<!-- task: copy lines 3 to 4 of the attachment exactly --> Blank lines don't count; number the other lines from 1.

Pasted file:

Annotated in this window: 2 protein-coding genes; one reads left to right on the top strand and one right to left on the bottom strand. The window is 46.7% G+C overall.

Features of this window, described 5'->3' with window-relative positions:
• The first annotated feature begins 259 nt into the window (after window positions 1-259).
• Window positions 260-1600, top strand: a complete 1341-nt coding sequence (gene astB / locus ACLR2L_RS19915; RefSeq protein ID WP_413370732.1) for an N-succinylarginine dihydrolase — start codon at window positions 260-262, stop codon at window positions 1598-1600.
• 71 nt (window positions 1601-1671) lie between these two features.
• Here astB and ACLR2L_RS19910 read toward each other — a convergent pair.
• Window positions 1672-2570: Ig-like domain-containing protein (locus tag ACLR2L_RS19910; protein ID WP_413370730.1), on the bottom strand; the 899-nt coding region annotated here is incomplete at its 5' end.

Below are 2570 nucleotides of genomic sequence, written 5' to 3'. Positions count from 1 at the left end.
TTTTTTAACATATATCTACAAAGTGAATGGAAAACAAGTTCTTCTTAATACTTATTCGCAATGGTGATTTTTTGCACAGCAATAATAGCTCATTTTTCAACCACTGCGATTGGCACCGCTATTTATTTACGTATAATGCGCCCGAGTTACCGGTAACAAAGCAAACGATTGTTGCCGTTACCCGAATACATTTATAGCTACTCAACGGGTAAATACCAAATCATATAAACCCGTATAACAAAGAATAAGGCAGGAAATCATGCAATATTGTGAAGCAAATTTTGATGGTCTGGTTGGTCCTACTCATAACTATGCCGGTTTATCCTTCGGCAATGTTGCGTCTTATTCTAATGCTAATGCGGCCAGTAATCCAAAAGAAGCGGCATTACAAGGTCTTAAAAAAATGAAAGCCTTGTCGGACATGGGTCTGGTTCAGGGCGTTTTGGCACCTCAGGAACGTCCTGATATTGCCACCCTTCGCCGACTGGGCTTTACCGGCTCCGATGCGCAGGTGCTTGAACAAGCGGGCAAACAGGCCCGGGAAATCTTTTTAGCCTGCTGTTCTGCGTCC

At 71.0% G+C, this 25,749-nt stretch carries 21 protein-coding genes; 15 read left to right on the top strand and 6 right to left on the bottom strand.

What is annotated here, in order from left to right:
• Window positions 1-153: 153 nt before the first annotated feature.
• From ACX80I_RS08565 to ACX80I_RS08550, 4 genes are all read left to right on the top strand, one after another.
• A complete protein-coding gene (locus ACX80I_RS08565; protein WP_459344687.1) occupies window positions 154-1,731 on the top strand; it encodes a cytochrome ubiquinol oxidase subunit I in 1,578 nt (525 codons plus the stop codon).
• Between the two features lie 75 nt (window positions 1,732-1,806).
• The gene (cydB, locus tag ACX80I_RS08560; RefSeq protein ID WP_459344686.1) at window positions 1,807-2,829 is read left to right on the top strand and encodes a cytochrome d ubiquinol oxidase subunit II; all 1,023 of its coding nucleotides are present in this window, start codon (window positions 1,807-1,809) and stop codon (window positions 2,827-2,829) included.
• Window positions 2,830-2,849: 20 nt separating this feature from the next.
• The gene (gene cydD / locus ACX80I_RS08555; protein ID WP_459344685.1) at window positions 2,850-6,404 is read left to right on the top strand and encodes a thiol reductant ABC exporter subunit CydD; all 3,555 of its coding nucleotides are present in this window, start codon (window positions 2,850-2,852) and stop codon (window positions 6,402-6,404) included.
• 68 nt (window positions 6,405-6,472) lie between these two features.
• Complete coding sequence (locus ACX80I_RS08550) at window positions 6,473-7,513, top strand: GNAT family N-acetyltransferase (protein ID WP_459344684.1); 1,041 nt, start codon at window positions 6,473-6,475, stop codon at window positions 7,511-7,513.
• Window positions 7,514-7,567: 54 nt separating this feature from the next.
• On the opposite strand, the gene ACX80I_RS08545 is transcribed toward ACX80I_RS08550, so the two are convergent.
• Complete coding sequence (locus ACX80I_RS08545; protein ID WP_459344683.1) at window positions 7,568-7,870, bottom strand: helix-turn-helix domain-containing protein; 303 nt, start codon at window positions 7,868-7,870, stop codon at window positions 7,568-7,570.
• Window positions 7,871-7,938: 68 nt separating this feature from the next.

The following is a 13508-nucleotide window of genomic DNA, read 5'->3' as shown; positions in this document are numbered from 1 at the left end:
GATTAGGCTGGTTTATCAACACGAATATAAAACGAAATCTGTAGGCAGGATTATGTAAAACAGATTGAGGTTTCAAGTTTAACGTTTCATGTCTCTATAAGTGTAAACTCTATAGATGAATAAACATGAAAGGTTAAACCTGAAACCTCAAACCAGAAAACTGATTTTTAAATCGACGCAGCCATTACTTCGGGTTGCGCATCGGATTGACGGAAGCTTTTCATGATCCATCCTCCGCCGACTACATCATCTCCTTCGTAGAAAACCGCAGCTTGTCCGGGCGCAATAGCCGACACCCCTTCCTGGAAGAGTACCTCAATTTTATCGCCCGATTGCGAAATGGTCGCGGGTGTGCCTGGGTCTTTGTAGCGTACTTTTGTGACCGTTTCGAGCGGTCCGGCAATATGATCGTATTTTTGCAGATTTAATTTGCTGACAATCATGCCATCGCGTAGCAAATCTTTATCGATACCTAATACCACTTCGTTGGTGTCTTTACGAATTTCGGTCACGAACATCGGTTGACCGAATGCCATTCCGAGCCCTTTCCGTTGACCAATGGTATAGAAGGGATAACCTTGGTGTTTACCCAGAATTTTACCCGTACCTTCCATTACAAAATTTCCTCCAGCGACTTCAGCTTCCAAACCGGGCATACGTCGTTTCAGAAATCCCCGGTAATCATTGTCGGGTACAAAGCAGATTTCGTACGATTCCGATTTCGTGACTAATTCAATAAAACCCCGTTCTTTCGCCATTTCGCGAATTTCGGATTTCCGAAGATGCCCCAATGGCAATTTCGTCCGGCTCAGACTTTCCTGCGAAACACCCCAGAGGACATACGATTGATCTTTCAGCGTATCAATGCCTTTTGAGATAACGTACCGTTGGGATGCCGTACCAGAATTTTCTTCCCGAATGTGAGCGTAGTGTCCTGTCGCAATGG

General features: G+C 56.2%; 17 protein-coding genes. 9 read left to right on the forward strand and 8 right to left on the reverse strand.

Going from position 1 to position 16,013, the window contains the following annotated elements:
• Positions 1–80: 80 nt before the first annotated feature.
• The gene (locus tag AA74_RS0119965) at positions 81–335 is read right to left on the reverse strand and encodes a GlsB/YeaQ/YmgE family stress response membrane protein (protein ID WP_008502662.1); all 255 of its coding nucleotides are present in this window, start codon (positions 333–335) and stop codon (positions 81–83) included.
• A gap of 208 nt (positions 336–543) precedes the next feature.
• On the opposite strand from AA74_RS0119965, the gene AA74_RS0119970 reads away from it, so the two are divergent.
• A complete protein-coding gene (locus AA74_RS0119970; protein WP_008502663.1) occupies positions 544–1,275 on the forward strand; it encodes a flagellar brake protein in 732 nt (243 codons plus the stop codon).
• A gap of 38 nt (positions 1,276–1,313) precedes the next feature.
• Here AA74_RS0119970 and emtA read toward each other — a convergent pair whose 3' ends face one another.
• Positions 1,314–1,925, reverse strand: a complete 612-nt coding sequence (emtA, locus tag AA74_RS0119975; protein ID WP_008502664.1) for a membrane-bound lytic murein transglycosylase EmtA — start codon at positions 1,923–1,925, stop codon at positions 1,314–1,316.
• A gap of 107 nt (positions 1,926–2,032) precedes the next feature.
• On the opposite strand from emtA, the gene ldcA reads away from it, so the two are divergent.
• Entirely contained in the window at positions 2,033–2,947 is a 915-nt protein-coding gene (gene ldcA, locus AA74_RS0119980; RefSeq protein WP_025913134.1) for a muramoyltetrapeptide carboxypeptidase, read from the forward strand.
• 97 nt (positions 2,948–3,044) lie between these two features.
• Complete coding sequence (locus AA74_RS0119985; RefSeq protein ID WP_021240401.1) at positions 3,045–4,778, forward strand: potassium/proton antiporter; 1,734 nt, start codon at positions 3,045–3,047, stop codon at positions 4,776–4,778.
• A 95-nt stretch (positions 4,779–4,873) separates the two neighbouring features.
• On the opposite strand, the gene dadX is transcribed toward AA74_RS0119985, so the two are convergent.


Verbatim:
• The first annotated feature begins 259 nt into the window (after window positions 1-259).
• Window positions 260-1600, top strand: a complete 1341-nt coding sequence (gene astB / locus ACLR2L_RS19915; RefSeq protein ID WP_413370732.1) for an N-succinylarginine dihydrolase — start codon at window positions 260-262, stop codon at window positions 1598-1600.